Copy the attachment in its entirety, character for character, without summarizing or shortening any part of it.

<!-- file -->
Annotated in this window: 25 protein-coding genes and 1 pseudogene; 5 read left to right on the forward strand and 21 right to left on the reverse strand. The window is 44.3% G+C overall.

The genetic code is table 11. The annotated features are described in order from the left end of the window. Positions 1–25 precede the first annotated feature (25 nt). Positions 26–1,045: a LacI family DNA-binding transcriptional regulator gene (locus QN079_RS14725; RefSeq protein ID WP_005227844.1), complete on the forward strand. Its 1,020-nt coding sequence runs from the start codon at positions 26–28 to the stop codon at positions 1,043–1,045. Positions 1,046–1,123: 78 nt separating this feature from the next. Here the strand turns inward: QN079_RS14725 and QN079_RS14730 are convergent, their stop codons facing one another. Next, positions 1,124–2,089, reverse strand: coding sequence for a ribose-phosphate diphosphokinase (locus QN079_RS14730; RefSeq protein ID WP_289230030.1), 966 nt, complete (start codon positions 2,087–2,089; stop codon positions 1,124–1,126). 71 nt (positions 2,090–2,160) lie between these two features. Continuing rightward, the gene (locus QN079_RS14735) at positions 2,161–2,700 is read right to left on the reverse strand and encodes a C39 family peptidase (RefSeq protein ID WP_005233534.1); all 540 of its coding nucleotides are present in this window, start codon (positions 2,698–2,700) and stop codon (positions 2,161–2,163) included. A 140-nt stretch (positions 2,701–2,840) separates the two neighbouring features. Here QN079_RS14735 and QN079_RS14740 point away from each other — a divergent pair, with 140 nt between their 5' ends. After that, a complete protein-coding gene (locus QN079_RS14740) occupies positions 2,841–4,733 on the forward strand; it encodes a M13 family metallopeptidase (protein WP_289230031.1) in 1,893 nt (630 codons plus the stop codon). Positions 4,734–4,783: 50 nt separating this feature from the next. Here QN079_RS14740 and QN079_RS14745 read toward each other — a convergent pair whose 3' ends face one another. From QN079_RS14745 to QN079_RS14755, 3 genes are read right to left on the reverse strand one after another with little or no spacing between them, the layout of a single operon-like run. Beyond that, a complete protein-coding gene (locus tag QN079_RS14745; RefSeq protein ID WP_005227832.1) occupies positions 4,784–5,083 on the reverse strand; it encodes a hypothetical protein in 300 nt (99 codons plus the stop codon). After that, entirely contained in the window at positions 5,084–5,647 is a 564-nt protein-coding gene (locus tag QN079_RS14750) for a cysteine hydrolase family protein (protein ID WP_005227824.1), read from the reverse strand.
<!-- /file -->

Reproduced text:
Annotated in this window: 25 protein-coding genes and 1 pseudogene; 5 read left to right on the forward strand and 21 right to left on the reverse strand. The window is 44.3% G+C overall.

The genetic code is table 11. The annotated features are described in order from the left end of the window. Positions 1–25 precede the first annotated feature (25 nt). Positions 26–1,045: a LacI family DNA-binding transcriptional regulator gene (locus QN079_RS14725; RefSeq protein ID WP_005227844.1), complete on the forward strand. Its 1,020-nt coding sequence runs from the start codon at positions 26–28 to the stop codon at positions 1,043–1,045. Positions 1,046–1,123: 78 nt separating this feature from the next. Here the strand turns inward: QN079_RS14725 and QN079_RS14730 are convergent, their stop codons facing one another. Next, positions 1,124–2,089, reverse strand: coding sequence for a ribose-phosphate diphosphokinase (locus QN079_RS14730; RefSeq protein ID WP_289230030.1), 966 nt, complete (start codon positions 2,087–2,089; stop codon positions 1,124–1,126). 71 nt (positions 2,090–2,160) lie between these two features. Continuing rightward, the gene (locus QN079_RS14735) at positions 2,161–2,700 is read right to left on the reverse strand and encodes a C39 family peptidase (RefSeq protein ID WP_005233534.1); all 540 of its coding nucleotides are present in this window, start codon (positions 2,698–2,700) and stop codon (positions 2,161–2,163) included. A 140-nt stretch (positions 2,701–2,840) separates the two neighbouring features. Here QN079_RS14735 and QN079_RS14740 point away from each other — a divergent pair, with 140 nt between their 5' ends. After that, a complete protein-coding gene (locus QN079_RS14740) occupies positions 2,841–4,733 on the forward strand; it encodes a M13 family metallopeptidase (protein WP_289230031.1) in 1,893 nt (630 codons plus the stop codon). Positions 4,734–4,783: 50 nt separating this feature from the next. Here QN079_RS14740 and QN079_RS14745 read toward each other — a convergent pair whose 3' ends face one another. From QN079_RS14745 to QN079_RS14755, 3 genes are read right to left on the reverse strand one after another with little or no spacing between them, the layout of a single operon-like run. Beyond that, a complete protein-coding gene (locus tag QN079_RS14745; RefSeq protein ID WP_005227832.1) occupies positions 4,784–5,083 on the reverse strand; it encodes a hypothetical protein in 300 nt (99 codons plus the stop codon). After that, entirely contained in the window at positions 5,084–5,647 is a 564-nt protein-coding gene (locus tag QN079_RS14750) for a cysteine hydrolase family protein (protein ID WP_005227824.1), read from the reverse strand.